The Rogue Group Sierra Club is likely to sue over the U.S. Forest Service's approval of the Mt. Ashland Ski Area expansion because its not substantially different than an earlier plan.

Club Chairman Tom Dimitre said on Tuesday that he has yet to review all the details of the Forest Service's decision to approve the expansion.

“We'll be back in court if there were no changes,” Dimitre said.

The approval, announced today, keeps major elements intact, including 71 acres of new ski runs, two additional chairlifts, three buildings, an expanded parking lot and a snow tubing area.

Along with other environmental groups, the Rogue Group Sierra Club took a lawsuit to block the expansion all the way to the 9th U.S. Circuit Court of Appeals.

In 2007, that court ruled the Forest Service needed to conduct more analysis of potential negative environmental impacts.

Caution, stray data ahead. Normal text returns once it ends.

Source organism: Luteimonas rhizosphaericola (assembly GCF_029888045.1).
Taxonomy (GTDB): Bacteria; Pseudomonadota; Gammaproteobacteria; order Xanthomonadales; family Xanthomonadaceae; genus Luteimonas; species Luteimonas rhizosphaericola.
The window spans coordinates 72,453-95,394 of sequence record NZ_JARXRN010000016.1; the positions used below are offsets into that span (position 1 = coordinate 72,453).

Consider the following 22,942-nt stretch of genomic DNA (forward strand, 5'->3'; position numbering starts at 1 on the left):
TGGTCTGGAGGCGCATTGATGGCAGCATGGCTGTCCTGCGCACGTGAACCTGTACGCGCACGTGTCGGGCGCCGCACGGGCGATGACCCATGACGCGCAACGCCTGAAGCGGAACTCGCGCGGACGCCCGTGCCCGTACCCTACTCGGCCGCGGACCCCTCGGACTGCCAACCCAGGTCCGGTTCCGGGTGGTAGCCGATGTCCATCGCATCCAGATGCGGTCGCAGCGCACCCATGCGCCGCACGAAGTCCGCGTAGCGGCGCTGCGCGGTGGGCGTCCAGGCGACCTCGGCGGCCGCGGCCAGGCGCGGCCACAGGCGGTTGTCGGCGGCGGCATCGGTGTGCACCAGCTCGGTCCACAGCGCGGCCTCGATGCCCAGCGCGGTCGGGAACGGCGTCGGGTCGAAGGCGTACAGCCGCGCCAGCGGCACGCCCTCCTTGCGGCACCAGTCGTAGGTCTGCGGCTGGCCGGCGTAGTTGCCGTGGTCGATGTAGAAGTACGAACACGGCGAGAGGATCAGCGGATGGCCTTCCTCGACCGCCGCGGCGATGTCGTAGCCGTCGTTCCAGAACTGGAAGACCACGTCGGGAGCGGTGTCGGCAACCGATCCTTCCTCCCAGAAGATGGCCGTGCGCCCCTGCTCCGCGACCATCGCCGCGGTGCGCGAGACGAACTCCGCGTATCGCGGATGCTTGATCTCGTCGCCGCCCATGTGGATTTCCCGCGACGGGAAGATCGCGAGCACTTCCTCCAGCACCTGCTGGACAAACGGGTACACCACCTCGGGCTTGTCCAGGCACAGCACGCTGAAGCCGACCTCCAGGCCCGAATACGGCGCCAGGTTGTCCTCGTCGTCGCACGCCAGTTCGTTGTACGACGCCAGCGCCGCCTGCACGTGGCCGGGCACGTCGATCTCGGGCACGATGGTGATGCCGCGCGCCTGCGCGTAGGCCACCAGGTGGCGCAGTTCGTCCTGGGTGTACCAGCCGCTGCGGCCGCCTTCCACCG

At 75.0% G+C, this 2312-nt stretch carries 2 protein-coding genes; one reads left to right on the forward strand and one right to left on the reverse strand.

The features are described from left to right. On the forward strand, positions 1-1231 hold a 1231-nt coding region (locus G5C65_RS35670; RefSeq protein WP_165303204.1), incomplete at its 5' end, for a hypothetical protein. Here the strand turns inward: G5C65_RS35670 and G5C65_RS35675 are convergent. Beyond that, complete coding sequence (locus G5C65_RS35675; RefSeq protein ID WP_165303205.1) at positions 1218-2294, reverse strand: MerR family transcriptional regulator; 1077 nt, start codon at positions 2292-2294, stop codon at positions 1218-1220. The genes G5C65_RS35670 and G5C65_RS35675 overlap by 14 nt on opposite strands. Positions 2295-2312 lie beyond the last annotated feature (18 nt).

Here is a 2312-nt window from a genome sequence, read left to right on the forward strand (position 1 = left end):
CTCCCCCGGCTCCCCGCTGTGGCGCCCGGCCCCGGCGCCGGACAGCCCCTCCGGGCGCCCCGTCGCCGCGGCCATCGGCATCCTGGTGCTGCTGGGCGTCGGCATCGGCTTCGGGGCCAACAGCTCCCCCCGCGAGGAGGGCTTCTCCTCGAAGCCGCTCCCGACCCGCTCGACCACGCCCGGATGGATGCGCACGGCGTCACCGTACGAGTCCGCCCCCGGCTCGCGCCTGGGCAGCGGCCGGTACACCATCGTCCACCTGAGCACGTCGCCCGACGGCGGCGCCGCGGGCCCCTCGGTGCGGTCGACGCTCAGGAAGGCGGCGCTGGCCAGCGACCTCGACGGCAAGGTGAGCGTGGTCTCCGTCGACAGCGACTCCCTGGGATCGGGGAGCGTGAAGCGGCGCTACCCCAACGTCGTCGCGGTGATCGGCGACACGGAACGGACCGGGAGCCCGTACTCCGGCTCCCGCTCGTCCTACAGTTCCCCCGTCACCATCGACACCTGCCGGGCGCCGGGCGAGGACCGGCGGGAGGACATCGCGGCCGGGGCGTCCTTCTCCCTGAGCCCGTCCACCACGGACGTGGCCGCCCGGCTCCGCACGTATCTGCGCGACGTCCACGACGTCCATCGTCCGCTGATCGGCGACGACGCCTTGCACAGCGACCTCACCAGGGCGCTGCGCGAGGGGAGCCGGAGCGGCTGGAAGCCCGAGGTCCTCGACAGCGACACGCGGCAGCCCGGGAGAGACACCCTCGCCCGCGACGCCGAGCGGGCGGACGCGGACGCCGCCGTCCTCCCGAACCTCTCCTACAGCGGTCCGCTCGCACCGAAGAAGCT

After new studies, the Forest Service said the expansion would not have a negative impact on the Pacific fisher, a weasel-like animal, as environmentalists claimed.

The Forest Service said the animals use lower elevation areas in the winter and can move through vegetated areas on the sides of ski runs during the summer.

The Forest Service redrew lines that mark out riparian and watershed areas that are affected by certain restrictions. But it did not change the areas that will be affected by the expansion, Forest Service officials said.

Dimitre said the Rogue Group Sierra Club remains concerned about impacts to the Pacific fisher and opposes ski runs cutting through riparian reserves and landslide hazard zones.

Members also worry that climate change could leave the ski area without sufficient snow, especially on new ski runs built at lower elevations.

The expansion would occur mainly to the west and downhill of existing runs.

— Vickie Aldous